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Monday, August 24, 1998 Published at 07:37 GMT 08:37 UK


World: South Asia

Bangladesh floods rise again

This year's flooding may be one of the worst on record


BBC Dhaka Correspondent, Francis Harrison: "The water has been on the ground for more than a month in many areas"
Severe flooding in Bangladesh, which has already killed nearly 400 people and caused hundreds of millions of dollars worth of damage, is set to get worse.

Officials say high tides are affecting rivers in the centre of the country, and flood waters which are already waist-deep in places will continue to rise.


[ image: Over 700,000 hectares of farm land have been flooded]
Over 700,000 hectares of farm land have been flooded
Many deaths have been blamed on outbreaks of disease.

The Bangladeshi Foreign Minister, Abdus Samad Azad, has appealed for international aid for millions of people left homeless or destitute.

He said about two-thirds of the country were affected.

Prolonged crisis

Experts at the Flood Forecasting Centre in Bangladesh have said they expect the country to remain inundated until at least mid-September.


[ image: People are used to some seasonal flooding, but this year's is longer than usual]
People are used to some seasonal flooding, but this year's is longer than usual
They said this year's flood is the longest on record, having lasted more than six weeks already.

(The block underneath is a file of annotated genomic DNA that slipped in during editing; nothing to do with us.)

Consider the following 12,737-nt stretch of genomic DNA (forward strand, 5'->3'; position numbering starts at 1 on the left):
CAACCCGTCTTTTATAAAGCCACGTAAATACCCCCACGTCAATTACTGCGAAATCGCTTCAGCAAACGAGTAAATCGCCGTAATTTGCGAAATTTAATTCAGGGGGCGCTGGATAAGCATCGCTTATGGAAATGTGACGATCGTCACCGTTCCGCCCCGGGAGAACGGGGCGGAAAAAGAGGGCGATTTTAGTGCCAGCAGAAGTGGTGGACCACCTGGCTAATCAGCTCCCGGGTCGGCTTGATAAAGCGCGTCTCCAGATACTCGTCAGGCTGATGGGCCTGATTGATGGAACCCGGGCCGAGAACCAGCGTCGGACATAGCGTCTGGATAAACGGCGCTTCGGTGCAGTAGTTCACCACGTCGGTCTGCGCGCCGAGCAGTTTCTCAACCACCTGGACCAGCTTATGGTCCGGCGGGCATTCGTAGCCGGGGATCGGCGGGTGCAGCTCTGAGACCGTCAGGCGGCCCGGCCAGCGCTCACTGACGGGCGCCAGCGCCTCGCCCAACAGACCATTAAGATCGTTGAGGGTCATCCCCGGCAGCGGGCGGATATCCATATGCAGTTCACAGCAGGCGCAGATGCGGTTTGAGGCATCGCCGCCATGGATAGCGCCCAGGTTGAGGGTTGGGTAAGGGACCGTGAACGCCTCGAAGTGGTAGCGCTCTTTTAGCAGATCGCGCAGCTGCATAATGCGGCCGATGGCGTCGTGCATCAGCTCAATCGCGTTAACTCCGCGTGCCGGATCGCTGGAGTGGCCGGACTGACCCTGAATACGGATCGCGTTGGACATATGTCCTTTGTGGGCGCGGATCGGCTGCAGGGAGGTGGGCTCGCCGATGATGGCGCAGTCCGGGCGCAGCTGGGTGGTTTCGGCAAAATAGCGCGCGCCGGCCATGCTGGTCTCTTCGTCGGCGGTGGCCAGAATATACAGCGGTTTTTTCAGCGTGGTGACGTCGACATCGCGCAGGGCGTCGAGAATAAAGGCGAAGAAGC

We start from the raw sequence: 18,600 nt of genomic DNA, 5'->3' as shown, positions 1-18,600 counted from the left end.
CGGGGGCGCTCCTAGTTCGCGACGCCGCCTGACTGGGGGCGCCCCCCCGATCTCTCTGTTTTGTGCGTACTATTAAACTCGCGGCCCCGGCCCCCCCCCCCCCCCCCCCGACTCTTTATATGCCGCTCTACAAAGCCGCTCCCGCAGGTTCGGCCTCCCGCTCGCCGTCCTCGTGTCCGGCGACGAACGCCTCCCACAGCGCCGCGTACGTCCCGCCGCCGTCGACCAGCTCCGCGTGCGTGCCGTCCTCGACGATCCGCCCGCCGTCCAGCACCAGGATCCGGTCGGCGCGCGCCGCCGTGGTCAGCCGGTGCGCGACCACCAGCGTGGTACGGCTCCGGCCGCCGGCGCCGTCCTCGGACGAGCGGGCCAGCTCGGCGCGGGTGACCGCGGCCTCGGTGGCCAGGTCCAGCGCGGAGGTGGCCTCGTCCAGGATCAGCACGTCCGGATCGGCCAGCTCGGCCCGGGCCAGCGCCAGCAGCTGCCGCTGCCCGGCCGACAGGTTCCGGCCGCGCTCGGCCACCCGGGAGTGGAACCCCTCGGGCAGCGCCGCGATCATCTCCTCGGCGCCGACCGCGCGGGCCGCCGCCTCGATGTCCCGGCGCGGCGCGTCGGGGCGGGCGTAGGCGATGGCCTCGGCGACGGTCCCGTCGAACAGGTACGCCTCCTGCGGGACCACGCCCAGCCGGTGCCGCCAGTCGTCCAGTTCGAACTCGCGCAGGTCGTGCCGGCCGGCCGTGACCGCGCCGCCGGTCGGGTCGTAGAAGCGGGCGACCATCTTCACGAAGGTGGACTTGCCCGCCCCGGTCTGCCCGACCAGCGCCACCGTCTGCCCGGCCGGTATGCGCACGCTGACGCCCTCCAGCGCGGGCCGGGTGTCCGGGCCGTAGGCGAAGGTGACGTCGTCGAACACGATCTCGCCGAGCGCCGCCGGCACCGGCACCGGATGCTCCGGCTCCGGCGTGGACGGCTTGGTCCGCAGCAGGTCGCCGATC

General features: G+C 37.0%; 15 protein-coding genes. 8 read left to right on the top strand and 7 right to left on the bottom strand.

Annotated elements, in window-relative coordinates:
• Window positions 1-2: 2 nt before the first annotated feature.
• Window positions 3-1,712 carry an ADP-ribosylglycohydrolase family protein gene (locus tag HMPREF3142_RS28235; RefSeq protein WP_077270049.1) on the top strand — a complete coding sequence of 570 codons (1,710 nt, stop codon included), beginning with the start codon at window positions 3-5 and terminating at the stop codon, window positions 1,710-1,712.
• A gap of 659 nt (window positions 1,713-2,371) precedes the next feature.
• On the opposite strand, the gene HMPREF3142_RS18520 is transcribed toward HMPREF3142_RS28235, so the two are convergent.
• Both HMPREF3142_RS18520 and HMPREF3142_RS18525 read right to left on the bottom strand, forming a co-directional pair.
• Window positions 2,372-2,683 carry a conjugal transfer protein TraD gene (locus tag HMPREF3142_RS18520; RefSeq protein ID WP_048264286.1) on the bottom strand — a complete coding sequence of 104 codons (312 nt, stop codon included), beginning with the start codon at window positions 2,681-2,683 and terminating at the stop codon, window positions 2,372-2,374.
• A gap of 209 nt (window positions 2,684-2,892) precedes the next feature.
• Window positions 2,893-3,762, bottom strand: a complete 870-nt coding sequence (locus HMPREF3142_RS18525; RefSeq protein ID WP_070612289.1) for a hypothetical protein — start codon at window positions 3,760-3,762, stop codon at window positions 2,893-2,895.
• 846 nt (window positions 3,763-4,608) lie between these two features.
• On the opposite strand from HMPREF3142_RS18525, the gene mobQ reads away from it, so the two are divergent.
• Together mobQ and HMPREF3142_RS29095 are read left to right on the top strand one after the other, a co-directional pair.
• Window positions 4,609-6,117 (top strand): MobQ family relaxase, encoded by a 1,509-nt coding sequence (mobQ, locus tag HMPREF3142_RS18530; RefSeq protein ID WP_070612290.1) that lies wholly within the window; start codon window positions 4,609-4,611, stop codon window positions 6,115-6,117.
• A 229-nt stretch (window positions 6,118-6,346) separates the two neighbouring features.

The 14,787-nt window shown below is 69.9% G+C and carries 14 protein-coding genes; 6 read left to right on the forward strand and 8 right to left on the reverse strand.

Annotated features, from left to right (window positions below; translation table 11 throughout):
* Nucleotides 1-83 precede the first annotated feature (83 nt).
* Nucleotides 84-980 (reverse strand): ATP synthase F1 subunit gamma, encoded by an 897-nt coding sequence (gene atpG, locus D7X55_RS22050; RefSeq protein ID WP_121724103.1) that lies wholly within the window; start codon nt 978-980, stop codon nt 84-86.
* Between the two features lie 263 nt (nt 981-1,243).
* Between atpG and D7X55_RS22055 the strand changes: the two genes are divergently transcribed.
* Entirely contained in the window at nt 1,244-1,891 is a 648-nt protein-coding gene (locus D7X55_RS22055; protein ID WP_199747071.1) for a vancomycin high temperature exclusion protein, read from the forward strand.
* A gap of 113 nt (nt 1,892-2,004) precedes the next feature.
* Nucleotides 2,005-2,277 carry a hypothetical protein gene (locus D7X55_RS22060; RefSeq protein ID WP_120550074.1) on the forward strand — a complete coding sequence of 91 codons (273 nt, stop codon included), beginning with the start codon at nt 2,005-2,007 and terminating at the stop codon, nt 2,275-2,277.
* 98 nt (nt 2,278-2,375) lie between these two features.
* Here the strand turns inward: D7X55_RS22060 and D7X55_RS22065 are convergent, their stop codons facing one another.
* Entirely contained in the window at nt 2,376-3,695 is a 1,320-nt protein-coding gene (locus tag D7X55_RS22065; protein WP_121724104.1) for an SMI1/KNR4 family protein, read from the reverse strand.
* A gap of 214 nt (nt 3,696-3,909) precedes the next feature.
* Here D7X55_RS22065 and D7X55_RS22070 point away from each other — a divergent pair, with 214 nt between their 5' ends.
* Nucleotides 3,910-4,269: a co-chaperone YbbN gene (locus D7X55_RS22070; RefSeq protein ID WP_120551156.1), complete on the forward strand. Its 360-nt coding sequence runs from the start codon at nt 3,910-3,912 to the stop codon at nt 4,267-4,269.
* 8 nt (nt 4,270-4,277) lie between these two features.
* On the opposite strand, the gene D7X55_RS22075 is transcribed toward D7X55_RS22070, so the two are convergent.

United Nations officials believe it is worse than the 1988 flood, which was one of the most devastating this century.

The water has been on the ground for more than a month in many areas. Many people have run out of money to buy food and cannot work because much of the landscape is submerged.

Food shortages


Dhaka Correspondent, Francis Harrison: "People in Bangladesh are already malnourished"
The government has said that more than 700,000 hectares of crop land have been damaged or destroyed. That is expected to result in food shortages a few months from now, which aid workers say could be life threatening for millions of people.

Efforts are now under way to import 1 million tons of food grain, but that will carry an economic price that Bangladesh can not easily afford.

The BBC correspondent in Dhaka, Francis Harrison, says that the country can cope with some seasonal flooding, but the longer the water remains on the ground the more hardship it will cause.

Disease main killer


[ image: Disease from lack of sanitation is the main killer]
Disease from lack of sanitation is the main killer
It is the duration of the current flood rather than the depth of the waters - which is not unusually great - that is causing the problems. Lack of sanitation and drinking water mean that disease is the main killer.

Much of Bangladesh is flat delta land easily susceptible to flooding.

With Bangladesh unable to control the sudden increase in river flow from rain and snow-melt in the Indian and Nepali Himalayas, all the country can do each year is predict the flow and prepare for the worst.



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29 Jul 98 | South Asia
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